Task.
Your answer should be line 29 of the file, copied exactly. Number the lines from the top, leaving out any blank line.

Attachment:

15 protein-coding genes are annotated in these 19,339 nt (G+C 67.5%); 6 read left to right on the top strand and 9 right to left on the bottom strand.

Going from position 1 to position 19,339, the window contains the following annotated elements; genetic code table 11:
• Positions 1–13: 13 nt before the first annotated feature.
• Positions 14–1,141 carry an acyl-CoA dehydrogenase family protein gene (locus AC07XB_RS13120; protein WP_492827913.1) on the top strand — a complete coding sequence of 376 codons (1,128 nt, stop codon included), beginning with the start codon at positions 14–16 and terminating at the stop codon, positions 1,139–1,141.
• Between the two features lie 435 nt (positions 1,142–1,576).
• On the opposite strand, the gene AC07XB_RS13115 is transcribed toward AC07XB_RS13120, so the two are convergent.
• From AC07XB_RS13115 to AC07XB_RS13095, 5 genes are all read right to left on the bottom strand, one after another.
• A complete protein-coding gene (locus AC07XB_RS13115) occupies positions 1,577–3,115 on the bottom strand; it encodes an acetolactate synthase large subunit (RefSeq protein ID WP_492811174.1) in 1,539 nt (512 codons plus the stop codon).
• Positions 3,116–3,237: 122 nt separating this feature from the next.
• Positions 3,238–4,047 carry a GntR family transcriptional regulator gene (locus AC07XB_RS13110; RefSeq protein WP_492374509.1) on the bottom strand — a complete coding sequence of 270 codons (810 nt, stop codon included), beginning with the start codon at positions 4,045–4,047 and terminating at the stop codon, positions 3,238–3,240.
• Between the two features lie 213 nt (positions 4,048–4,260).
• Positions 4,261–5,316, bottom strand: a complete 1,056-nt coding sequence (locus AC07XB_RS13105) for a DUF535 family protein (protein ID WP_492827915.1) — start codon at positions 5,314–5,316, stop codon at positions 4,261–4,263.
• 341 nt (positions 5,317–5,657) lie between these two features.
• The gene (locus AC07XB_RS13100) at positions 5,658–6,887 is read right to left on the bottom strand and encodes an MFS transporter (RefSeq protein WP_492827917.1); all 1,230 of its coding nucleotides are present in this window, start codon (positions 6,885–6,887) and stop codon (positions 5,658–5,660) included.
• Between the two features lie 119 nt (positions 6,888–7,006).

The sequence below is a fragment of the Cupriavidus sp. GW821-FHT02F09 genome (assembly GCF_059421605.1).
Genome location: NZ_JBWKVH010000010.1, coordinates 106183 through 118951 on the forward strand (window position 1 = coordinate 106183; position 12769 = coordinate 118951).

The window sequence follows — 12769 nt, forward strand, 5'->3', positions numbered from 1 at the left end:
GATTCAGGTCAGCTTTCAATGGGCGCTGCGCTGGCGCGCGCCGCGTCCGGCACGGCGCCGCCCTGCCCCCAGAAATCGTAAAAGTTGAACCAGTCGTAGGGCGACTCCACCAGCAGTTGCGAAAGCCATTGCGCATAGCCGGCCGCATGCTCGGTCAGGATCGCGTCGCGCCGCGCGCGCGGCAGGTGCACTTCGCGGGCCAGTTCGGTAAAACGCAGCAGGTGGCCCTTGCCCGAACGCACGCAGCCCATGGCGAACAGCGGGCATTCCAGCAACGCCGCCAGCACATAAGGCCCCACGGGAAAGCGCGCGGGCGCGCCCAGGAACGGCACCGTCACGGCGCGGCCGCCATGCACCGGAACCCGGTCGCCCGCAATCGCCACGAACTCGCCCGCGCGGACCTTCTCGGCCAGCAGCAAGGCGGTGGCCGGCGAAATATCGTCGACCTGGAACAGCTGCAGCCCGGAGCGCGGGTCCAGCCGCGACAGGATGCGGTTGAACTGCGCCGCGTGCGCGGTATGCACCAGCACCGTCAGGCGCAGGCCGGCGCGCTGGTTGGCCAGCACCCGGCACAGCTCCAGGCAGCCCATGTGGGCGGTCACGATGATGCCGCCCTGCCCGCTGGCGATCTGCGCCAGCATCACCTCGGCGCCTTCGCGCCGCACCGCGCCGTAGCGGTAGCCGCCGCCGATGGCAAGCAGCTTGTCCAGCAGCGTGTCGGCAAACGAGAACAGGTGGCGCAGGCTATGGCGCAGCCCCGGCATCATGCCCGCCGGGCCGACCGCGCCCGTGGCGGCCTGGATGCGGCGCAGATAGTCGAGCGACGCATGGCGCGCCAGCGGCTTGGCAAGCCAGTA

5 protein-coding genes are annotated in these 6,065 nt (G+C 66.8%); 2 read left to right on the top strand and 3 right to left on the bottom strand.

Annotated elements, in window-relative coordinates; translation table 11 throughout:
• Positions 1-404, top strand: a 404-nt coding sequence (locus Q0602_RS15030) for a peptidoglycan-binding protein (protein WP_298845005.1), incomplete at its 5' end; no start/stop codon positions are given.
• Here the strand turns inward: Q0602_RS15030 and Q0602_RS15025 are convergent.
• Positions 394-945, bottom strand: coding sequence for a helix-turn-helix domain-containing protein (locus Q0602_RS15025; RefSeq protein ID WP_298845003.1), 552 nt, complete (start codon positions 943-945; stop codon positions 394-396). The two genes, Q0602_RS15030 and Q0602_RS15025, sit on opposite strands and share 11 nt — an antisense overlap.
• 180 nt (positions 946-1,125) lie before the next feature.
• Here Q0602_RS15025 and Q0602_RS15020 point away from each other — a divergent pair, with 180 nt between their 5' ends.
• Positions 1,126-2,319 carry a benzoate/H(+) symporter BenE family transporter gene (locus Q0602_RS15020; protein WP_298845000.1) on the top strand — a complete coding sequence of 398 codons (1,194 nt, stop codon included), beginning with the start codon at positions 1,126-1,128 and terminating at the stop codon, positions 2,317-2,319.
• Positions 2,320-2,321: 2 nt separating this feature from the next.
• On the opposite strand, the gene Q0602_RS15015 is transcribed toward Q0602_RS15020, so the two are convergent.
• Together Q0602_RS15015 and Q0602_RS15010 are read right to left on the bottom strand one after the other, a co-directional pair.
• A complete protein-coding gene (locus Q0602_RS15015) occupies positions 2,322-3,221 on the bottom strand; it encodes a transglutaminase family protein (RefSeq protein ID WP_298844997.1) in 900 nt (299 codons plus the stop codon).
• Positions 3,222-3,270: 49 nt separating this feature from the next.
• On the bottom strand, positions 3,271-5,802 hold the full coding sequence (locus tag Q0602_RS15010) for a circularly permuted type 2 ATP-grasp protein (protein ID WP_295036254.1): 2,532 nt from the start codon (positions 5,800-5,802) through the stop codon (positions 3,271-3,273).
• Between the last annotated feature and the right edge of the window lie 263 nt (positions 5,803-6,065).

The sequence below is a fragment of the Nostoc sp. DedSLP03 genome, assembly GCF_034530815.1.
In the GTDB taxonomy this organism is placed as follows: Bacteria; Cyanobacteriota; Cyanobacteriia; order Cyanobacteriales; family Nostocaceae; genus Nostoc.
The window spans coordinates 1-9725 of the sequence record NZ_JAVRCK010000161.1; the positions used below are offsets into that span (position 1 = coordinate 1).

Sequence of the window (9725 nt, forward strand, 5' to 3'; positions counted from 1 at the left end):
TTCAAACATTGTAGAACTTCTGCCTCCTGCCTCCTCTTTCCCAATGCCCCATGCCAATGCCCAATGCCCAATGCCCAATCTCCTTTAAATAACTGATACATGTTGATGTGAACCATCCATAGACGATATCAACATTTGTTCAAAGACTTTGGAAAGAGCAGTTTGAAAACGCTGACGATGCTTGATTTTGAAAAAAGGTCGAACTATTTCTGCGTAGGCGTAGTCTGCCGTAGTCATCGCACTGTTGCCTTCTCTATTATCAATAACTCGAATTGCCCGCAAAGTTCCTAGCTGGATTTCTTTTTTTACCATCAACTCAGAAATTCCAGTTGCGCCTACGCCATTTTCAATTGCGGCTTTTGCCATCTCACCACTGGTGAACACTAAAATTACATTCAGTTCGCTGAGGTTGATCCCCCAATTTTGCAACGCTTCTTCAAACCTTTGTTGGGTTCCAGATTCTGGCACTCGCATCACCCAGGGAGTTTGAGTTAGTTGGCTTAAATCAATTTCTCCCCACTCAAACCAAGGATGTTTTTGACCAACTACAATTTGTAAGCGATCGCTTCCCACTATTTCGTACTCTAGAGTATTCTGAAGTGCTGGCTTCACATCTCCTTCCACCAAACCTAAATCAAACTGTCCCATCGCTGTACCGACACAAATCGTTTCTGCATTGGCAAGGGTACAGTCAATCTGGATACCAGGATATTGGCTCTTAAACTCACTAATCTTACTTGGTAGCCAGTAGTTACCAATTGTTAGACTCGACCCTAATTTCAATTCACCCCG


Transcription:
• On the opposite strand, the gene Q0602_RS15015 is transcribed toward Q0602_RS15020, so the two are convergent.